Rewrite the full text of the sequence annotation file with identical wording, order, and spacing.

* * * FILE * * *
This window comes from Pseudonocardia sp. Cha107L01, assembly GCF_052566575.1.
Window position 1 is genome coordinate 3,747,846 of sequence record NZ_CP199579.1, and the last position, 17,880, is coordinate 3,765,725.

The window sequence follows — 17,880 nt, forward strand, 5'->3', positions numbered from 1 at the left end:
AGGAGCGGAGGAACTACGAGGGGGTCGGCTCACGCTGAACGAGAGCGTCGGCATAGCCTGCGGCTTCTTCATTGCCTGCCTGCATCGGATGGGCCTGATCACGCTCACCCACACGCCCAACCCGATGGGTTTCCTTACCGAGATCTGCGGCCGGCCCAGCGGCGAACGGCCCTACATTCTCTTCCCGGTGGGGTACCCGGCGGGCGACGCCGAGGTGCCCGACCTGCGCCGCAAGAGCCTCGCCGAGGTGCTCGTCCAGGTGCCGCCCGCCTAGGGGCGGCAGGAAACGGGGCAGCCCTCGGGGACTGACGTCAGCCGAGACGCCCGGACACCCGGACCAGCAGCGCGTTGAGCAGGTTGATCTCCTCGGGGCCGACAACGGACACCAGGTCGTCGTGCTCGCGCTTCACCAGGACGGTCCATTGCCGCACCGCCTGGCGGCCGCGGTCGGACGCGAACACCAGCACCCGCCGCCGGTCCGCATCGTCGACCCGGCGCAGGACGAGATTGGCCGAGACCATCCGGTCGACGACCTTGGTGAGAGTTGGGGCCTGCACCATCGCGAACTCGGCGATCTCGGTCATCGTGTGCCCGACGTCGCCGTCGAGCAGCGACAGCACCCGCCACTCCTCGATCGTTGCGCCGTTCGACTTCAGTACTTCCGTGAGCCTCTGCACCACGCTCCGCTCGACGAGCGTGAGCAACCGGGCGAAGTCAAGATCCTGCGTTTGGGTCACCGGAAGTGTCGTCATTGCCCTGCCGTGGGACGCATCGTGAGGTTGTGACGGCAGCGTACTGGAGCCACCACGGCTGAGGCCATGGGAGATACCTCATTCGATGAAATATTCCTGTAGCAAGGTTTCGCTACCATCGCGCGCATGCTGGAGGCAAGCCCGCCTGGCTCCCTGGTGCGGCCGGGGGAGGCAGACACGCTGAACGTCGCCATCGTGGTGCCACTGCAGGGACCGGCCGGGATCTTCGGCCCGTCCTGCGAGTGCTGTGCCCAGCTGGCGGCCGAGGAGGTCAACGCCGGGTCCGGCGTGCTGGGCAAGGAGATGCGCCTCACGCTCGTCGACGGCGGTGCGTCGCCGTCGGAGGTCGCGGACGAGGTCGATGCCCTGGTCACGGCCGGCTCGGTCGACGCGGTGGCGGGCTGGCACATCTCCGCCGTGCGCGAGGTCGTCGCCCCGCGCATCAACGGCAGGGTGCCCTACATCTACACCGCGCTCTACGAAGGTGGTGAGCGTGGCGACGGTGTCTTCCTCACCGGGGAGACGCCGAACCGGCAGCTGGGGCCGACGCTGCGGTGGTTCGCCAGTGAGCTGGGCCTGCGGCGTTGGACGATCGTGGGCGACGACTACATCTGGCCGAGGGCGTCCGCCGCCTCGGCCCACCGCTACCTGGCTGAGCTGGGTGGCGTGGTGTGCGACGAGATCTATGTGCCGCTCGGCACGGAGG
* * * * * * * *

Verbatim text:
This window comes from Pseudonocardia sp. Cha107L01, assembly GCF_052566575.1.
Window position 1 is genome coordinate 3,747,846 of sequence record NZ_CP199579.1, and the last position, 17,880, is coordinate 3,765,725.

The window sequence follows — 17,880 nt, forward strand, 5'->3', positions numbered from 1 at the left end:
AGGAGCGGAGGAACTACGAGGGGGTCGGCTCACGCTGAACGAGAGCGTCGGCATAGCCTGCGGCTTCTTCATTGCCTGCCTGCATCGGATGGGCCTGATCACGCTCACCCACACGCCCAACCCGATGGGTTTCCTTACCGAGATCTGCGGCCGGCCCAGCGGCGAACGGCCCTACATTCTCTTCCCGGTGGGGTACCCGGCGGGCGACGCCGAGGTGCCCGACCTGCGCCGCAAGAGCCTCGCCGAGGTGCTCGTCCAGGTGCCGCCCGCCTAGGGGCGGCAGGAAACGGGGCAGCCCTCGGGGACTGACGTCAGCCGAGACGCCCGGACACCCGGACCAGCAGCGCGTTGAGCAGGTTGATCTCCTCGGGGCCGACAACGGACACCAGGTCGTCGTGCTCGCGCTTCACCAGGACGGTCCATTGCCGCACCGCCTGGCGGCCGCGGTCGGACGCGAACACCAGCACCCGCCGCCGGTCCGCATCGTCGACCCGGCGCAGGACGAGATTGGCCGAGACCATCCGGTCGACGACCTTGGTGAGAGTTGGGGCCTGCACCATCGCGAACTCGGCGATCTCGGTCATCGTGTGCCCGACGTCGCCGTCGAGCAGCGACAGCACCCGCCACTCCTCGATCGTTGCGCCGTTCGACTTCAGTACTTCCGTGAGCCTCTGCACCACGCTCCGCTCGACGAGCGTGAGCAACCGGGCGAAGTCAAGATCCTGCGTTTGGGTCACCGGAAGTGTCGTCATTGCCCTGCCGTGGGACGCATCGTGAGGTTGTGACGGCAGCGTACTGGAGCCACCACGGCTGAGGCCATGGGAGATACCTCATTCGATGAAATATTCCTGTAGCAAGGTTTCGCTACCATCGCGCGCATGCTGGAGGCAAGCCCGCCTGGCTCCCTGGTGCGGCCGGGGGAGGCAGACACGCTGAACGTCGCCATCGTGGTGCCACTGCAGGGACCGGCCGGGATCTTCGGCCCGTCCTGCGAGTGCTGTGCCCAGCTGGCGGCCGAGGAGGTCAACGCCGGGTCCGGCGTGCTGGGCAAGGAGATGCGCCTCACGCTCGTCGACGGCGGTGCGTCGCCGTCGGAGGTCGCGGACGAGGTCGATGCCCTGGTCACGGCCGGCTCGGTCGACGCGGTGGCGGGCTGGCACATCTCCGCCGTGCGCGAGGTCGTCGCCCCGCGCATCAACGGCAGGGTGCCCTACATCTACACCGCGCTCTACGAAGGTGGTGAGCGTGGCGACGGTGTCTTCCTCACCGGGGAGACGCCGAACCGGCAGCTGGGGCCGACGCTGCGGTGGTTCGCCAGTGAGCTGGGCCTGCGGCGTTGGACGATCGTGGGCGACGACTACATCTGGCCGAGGGCGTCCGCCGCCTCGGCCCACCGCTACCTGGCTGAGCTGGGTGGCGTGGTGTGCGACGAGATCTATGTGCCGCTCGGCACGGAGG